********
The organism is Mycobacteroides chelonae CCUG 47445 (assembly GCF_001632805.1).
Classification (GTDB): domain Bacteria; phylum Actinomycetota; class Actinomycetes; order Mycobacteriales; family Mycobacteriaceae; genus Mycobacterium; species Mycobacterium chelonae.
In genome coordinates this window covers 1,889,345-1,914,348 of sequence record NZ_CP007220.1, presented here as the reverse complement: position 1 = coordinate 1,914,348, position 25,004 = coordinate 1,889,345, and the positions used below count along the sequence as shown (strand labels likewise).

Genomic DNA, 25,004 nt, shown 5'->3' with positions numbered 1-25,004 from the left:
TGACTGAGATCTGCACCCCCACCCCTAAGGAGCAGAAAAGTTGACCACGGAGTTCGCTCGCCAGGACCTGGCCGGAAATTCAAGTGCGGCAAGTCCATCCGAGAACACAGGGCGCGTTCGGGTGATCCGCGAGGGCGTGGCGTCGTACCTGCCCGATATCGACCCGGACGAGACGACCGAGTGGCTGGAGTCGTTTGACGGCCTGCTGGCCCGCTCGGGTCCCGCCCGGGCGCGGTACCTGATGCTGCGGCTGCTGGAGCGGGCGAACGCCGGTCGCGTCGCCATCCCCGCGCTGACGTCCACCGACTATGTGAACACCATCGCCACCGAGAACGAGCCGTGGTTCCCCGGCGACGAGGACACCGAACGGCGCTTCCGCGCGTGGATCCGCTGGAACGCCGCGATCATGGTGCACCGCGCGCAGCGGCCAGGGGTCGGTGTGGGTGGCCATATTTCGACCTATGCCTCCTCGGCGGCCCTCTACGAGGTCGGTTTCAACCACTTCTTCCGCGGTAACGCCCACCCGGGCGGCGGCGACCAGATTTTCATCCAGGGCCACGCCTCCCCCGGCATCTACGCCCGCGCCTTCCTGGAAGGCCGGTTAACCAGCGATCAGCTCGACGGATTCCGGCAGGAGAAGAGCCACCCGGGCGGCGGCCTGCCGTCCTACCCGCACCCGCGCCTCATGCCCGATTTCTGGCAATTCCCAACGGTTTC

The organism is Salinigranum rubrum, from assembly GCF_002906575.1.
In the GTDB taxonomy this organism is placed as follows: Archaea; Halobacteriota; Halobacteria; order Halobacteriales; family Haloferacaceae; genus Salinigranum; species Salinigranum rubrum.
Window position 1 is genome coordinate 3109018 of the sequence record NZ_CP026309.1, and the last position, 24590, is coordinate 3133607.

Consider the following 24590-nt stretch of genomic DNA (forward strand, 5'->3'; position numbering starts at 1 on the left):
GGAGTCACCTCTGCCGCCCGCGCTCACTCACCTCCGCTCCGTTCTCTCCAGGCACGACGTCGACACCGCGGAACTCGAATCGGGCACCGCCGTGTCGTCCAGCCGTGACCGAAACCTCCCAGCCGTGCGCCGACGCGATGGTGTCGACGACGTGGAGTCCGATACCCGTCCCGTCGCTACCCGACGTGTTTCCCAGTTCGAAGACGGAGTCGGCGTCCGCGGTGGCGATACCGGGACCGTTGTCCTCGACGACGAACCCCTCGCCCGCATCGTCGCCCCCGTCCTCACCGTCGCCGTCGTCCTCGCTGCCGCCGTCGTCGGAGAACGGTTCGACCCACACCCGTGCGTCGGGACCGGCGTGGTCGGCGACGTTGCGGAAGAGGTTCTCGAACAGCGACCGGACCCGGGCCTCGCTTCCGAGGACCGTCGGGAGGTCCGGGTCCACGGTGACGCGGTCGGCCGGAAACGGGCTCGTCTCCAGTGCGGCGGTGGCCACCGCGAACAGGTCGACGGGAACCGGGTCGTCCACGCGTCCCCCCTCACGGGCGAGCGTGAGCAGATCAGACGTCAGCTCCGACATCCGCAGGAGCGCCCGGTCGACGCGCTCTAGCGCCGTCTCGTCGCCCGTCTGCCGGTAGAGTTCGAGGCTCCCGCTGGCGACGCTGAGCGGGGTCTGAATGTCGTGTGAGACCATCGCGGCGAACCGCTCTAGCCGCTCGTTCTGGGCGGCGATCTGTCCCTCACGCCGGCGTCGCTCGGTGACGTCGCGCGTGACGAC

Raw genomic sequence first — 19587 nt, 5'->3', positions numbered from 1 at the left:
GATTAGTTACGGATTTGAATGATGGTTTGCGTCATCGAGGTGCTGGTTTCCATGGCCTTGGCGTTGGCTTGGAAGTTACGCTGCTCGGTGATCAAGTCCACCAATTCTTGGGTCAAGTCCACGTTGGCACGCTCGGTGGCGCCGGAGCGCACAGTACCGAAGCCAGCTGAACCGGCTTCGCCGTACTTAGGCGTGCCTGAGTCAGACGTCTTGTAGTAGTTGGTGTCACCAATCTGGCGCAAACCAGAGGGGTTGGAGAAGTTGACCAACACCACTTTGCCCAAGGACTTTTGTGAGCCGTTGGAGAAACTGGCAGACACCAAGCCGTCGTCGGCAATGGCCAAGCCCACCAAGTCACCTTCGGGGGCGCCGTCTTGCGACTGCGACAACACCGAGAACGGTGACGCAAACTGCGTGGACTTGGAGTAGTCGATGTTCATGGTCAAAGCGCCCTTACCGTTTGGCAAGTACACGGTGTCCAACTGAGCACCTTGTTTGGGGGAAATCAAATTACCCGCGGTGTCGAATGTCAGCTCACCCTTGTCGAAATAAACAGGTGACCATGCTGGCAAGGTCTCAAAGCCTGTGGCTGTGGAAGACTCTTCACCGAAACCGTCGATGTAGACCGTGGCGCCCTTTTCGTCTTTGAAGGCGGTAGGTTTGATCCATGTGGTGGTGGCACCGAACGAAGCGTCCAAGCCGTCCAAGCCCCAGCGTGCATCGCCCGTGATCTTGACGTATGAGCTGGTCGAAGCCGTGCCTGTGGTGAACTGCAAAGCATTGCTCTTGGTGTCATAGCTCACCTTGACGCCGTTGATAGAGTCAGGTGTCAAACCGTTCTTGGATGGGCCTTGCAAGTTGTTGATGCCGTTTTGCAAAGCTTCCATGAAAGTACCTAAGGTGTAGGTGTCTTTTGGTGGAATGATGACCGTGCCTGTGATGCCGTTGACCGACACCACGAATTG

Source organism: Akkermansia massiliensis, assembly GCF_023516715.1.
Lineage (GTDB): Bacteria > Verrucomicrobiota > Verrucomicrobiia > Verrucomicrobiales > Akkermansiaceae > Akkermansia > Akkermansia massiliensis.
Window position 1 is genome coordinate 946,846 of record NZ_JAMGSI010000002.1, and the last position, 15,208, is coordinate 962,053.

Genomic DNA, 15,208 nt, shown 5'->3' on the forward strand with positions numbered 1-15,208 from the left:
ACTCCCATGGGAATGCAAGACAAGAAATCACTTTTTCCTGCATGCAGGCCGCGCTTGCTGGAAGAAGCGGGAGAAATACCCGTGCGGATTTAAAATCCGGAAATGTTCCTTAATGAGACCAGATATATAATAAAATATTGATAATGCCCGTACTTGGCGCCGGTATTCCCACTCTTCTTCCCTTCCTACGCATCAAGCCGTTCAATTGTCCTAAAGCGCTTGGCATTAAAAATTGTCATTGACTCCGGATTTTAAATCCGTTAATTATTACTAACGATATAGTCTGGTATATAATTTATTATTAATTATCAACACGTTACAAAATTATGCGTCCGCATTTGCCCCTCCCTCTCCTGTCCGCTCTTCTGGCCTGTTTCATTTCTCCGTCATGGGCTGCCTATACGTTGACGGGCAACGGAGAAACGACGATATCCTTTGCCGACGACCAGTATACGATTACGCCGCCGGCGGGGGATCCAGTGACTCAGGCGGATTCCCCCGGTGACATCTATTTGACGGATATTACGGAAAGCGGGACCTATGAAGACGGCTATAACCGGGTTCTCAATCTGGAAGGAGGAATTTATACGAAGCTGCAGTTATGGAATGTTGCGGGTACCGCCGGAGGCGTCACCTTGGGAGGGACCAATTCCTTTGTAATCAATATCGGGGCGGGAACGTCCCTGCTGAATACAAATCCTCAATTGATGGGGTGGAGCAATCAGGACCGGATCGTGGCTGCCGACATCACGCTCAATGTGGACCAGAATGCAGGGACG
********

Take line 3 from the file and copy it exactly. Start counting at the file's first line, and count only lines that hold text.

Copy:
In genome coordinates this window covers 1,889,345-1,914,348 of sequence record NZ_CP007220.1, presented here as the reverse complement: position 1 = coordinate 1,914,348, position 25,004 = coordinate 1,889,345, and the positions used below count along the sequence as shown (strand labels likewise).